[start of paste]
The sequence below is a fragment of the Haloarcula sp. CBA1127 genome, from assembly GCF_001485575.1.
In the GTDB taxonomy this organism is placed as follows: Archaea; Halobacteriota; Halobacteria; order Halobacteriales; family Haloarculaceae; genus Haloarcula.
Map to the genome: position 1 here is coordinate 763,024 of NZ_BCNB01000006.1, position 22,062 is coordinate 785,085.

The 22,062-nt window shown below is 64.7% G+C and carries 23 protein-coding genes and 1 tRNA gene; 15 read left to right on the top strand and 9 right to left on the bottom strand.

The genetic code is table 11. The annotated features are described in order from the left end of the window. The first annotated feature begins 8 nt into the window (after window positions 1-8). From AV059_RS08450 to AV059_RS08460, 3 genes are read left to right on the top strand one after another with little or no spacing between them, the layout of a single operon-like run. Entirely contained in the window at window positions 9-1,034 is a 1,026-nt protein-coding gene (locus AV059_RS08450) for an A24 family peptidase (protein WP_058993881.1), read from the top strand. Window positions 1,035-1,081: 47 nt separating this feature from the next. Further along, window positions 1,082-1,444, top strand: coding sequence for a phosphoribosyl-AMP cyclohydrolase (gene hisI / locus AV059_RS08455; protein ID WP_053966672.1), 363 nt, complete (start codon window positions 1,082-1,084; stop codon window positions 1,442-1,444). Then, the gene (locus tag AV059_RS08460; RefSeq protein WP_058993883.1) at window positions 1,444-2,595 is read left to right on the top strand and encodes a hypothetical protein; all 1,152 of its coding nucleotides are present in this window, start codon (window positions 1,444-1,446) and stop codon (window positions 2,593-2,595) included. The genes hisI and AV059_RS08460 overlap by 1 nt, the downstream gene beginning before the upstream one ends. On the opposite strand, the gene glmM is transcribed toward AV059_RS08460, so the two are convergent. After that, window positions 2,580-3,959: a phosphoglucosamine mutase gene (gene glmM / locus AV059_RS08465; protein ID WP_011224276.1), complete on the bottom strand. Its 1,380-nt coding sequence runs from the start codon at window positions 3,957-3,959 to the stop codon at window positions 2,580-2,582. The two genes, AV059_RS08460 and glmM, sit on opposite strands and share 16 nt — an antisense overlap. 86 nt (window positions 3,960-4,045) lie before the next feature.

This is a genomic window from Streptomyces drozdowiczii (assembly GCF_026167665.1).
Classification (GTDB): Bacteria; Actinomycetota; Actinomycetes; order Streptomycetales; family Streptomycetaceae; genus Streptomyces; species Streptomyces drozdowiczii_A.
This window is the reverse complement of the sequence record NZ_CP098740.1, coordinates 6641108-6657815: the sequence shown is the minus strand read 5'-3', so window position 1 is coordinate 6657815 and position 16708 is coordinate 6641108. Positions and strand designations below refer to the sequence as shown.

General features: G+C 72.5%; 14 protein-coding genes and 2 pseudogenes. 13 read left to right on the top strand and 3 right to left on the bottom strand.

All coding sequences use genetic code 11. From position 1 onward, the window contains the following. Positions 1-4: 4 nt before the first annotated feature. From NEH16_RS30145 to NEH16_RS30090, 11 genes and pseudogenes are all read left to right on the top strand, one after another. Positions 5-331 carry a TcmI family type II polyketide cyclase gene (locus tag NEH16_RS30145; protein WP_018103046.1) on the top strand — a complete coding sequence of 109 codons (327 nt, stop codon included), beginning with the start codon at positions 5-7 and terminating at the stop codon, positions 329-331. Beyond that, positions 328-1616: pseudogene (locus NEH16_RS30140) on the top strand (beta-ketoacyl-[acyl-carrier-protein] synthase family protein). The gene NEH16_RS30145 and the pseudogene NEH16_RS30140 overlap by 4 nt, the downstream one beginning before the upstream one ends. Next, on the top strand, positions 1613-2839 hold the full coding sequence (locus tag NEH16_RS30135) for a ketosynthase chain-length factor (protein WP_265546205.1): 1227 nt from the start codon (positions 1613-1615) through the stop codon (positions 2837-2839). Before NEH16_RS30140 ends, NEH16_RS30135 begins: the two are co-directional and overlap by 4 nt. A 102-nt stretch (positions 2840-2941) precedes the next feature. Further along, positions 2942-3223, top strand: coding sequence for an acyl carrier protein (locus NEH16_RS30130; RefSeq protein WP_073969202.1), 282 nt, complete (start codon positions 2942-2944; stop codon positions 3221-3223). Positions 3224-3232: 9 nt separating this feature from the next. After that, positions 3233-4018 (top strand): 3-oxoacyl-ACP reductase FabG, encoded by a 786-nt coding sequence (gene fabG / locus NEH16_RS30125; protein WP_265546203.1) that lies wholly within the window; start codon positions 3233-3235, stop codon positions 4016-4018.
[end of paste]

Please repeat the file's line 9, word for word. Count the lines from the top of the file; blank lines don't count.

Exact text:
General features: G+C 72.5%; 14 protein-coding genes and 2 pseudogenes. 13 read left to right on the top strand and 3 right to left on the bottom strand.